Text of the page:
Olympia, WA, April 18, 2001 -- The 4th Street Bridge was severely damaged during the February earthquake. A temporary bridge is being built to take traffic over the river while a new, permanent bridge is built. FEMA News Photo.
Olympia, WA -- Joe M. Allbaugh, director of the Federal Emergency Management Agency (FEMA), appeared today at the earthquake-damaged Fourth Avenue bridge in Olympia to address local and state officials and the media about federal response efforts.
At the briefing, Director Allbaugh announced a one-month extension of the teleregistration deadline for individuals and businesses affected by the disaster. Since registrations for FEMA/state aid have remained at 400 to 600 per day, and because earthquake damage is still appearing in some structures, FEMA has extended the deadline to May 31.
Director Allbaugh also announced the addition of four counties for Public Assistance: Cowlitz, Douglas, Pacific and Walla Walla.
Olympia, WA, April 17, 2001 -- FEMA Director Joe M. Allbaugh receives a token of appreciation from Mayor Stan Biles. Allbaugh visited the city today and its 4th Street Bridge, severely damaged by the February earthquake. FEMA News Photo.
Federal Coordinating Officer William Lokey, recognized Congressional staff members attending the event, then introduced Congressional Representative Brian Baird, who thanked the FEMA staff for helping the state of Washington recover from the earthquake. Olympia Mayor Stan Biles also thanked FEMA for its work and praised the efficient, friendly way federal, state and local officials have worked together.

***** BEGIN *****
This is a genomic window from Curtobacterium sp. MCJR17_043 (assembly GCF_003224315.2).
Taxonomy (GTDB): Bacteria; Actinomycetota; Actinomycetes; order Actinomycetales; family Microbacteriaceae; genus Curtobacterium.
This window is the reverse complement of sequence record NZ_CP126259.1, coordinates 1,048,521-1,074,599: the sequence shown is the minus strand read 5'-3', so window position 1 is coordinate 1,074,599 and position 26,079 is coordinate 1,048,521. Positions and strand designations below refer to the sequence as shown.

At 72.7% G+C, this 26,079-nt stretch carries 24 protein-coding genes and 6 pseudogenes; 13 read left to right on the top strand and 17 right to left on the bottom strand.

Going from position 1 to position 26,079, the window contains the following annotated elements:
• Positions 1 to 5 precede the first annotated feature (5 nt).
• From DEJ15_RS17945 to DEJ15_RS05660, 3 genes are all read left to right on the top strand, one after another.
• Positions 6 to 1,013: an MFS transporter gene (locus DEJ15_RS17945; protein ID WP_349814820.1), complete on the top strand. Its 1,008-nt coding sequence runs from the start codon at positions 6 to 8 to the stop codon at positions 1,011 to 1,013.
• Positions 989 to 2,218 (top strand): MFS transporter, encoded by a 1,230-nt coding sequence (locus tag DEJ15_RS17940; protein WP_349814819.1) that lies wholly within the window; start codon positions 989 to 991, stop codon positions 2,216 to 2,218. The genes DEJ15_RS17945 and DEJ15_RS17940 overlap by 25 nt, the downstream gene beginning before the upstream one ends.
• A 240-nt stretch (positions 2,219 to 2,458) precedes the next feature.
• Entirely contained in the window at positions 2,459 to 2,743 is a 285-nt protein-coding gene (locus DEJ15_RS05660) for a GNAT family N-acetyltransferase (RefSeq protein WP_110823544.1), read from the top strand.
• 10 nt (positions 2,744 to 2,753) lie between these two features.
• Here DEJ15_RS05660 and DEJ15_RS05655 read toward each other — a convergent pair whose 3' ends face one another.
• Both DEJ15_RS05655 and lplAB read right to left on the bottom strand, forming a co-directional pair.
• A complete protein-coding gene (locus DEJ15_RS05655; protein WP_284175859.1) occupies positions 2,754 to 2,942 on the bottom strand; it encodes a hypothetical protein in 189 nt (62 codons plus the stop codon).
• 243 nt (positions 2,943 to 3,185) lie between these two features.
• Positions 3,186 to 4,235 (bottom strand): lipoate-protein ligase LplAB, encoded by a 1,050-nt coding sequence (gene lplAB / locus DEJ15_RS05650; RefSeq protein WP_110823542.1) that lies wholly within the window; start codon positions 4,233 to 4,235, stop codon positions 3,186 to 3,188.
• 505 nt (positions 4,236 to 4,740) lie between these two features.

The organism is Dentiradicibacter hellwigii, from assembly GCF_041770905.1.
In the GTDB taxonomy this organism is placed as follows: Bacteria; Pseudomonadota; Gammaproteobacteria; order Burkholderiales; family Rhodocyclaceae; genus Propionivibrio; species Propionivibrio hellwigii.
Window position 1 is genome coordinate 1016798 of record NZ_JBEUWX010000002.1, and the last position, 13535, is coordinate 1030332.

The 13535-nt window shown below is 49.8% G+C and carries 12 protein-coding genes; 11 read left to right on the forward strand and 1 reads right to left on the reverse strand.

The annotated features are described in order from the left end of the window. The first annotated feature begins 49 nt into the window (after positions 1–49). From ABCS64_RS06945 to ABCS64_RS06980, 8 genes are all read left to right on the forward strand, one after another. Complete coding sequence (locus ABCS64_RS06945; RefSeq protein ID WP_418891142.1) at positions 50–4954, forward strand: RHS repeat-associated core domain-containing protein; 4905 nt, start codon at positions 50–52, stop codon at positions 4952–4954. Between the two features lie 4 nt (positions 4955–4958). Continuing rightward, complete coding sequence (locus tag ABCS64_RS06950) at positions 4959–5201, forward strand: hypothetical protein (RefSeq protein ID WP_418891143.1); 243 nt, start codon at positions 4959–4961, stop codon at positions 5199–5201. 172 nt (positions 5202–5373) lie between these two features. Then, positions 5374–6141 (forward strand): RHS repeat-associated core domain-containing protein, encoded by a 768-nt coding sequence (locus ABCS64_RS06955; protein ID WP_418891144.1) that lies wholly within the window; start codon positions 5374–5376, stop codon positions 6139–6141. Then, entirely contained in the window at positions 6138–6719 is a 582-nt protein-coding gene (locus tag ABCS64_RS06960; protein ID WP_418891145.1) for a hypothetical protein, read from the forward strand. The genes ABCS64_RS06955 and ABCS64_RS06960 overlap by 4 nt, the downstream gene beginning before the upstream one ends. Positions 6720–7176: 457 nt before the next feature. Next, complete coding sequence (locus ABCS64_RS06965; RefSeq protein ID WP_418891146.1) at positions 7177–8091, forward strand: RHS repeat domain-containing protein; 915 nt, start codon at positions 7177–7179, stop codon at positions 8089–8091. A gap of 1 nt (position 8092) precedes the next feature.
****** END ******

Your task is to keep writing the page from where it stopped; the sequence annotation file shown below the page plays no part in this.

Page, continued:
Representing the businesses in downtown Olympia, where the damaged Fourth Street bridge has caused a slowdown in customer traffic, was Greg Stormans, current co-owner of the Thriftway Market on Fourth Street and former President of the Chamber of Commerce. Stormans expressed his appreciation to FEMA, the state and the city of Olympia for their prompt work to repair the bridge.
After Director Allbaugh announced the extended deadline and the add-on counties, he explained that though foreign countries try to match the level of disaster recovery the citizens and the government in the U.S. accomplish, what they lack is something that cannot be imitated: the heart.
"Americans care about our neighbors who have been stricken by disaster, and we help all we can, knowing that when we need help, others will be there," said Allbaugh.